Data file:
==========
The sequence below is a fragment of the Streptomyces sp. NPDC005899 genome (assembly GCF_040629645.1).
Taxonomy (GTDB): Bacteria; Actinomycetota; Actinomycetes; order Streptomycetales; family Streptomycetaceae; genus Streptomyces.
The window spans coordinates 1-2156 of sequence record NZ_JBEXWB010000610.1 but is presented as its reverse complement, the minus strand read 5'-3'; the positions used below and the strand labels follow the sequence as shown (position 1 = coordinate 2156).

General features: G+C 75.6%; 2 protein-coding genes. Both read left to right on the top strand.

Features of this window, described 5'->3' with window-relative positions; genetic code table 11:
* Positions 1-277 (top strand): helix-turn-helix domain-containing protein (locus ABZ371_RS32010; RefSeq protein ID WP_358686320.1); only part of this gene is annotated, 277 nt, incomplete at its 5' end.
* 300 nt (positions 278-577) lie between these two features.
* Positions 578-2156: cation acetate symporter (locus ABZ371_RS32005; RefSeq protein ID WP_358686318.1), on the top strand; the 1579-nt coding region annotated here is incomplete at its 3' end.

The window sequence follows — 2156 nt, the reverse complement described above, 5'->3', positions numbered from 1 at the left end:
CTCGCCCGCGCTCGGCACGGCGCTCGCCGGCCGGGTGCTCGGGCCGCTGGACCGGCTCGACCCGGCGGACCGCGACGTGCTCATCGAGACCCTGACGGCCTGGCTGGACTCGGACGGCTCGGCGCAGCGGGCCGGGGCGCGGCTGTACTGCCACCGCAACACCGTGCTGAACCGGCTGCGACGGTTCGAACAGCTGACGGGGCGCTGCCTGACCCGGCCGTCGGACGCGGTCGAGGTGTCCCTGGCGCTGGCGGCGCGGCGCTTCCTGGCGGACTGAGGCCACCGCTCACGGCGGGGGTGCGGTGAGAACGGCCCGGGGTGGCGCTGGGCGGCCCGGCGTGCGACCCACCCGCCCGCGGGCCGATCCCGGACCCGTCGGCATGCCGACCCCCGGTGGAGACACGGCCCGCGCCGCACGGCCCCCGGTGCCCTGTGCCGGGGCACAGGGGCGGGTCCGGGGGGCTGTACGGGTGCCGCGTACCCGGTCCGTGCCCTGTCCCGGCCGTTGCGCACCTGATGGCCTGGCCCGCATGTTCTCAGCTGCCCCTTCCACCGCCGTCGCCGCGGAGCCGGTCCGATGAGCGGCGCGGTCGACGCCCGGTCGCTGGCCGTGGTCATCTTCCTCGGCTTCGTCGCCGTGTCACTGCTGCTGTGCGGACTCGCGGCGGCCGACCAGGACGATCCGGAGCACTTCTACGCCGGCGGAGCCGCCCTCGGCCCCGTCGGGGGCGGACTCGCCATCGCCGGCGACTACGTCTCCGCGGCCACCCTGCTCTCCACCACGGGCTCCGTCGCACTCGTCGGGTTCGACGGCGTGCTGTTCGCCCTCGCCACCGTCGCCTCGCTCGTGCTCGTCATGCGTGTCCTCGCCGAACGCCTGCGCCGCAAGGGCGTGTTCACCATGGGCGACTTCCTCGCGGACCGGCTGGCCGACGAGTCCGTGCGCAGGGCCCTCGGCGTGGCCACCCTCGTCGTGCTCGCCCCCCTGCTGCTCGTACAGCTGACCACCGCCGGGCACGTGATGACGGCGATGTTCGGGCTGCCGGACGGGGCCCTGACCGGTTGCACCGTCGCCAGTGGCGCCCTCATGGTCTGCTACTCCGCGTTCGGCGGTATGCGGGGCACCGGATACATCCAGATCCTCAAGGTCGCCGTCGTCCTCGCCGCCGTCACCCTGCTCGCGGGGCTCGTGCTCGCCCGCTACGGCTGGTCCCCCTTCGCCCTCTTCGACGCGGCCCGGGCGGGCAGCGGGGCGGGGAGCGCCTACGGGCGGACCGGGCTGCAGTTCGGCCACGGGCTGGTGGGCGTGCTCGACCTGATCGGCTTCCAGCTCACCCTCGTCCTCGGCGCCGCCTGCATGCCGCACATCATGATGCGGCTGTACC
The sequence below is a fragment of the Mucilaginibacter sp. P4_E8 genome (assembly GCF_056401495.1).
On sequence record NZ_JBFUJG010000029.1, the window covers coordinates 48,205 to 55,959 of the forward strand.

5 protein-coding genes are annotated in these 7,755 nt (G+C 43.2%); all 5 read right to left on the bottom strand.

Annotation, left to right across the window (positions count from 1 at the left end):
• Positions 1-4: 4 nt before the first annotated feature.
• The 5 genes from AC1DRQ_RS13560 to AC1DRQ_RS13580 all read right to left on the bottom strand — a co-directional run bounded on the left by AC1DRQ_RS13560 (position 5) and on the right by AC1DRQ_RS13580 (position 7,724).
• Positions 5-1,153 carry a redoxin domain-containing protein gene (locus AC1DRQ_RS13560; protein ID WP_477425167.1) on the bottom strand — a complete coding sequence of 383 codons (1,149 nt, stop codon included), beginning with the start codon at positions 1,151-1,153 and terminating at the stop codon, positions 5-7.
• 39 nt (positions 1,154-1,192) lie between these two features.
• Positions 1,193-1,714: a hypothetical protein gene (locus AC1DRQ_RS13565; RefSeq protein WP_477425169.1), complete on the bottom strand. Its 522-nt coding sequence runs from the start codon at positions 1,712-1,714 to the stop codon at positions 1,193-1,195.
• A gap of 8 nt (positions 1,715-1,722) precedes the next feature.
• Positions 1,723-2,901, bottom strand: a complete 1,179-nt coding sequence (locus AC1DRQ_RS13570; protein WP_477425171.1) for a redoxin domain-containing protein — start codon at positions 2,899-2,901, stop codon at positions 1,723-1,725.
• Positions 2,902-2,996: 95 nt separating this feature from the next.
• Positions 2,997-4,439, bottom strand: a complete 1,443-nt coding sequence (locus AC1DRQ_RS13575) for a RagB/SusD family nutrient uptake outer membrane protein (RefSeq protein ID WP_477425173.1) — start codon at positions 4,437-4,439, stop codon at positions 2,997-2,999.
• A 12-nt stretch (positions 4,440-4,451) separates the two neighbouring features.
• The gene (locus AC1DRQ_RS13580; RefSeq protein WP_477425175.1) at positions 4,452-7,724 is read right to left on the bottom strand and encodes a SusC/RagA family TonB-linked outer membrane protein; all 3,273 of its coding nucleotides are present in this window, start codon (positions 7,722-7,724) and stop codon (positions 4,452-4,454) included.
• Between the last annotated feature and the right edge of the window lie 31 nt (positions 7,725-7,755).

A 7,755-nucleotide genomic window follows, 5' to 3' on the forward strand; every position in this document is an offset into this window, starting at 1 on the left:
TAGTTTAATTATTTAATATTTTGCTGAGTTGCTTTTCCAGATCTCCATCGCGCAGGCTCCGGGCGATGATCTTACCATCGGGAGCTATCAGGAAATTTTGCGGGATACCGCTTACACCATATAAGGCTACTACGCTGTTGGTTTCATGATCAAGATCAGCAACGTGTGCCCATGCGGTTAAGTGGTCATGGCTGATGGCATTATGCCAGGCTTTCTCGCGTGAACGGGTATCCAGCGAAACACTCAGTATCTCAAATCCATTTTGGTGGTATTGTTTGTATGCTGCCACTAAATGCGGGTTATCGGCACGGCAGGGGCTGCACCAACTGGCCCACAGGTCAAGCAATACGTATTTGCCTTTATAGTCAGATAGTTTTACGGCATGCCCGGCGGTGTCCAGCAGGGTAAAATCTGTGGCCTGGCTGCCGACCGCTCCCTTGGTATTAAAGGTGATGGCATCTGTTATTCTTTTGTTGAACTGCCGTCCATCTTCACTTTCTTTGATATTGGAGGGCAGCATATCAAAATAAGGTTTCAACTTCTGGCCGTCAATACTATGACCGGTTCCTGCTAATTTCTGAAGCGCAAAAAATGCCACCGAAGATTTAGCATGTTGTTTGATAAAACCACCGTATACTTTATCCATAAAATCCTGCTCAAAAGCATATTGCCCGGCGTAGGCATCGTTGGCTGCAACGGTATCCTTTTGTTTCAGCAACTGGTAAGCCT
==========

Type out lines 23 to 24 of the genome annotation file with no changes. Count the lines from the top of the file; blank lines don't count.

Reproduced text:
• Positions 2,997-4,439, bottom strand: a complete 1,443-nt coding sequence (locus AC1DRQ_RS13575) for a RagB/SusD family nutrient uptake outer membrane protein (RefSeq protein ID WP_477425173.1) — start codon at positions 4,437-4,439, stop codon at positions 2,997-2,999.
• A 12-nt stretch (positions 4,440-4,451) separates the two neighbouring features.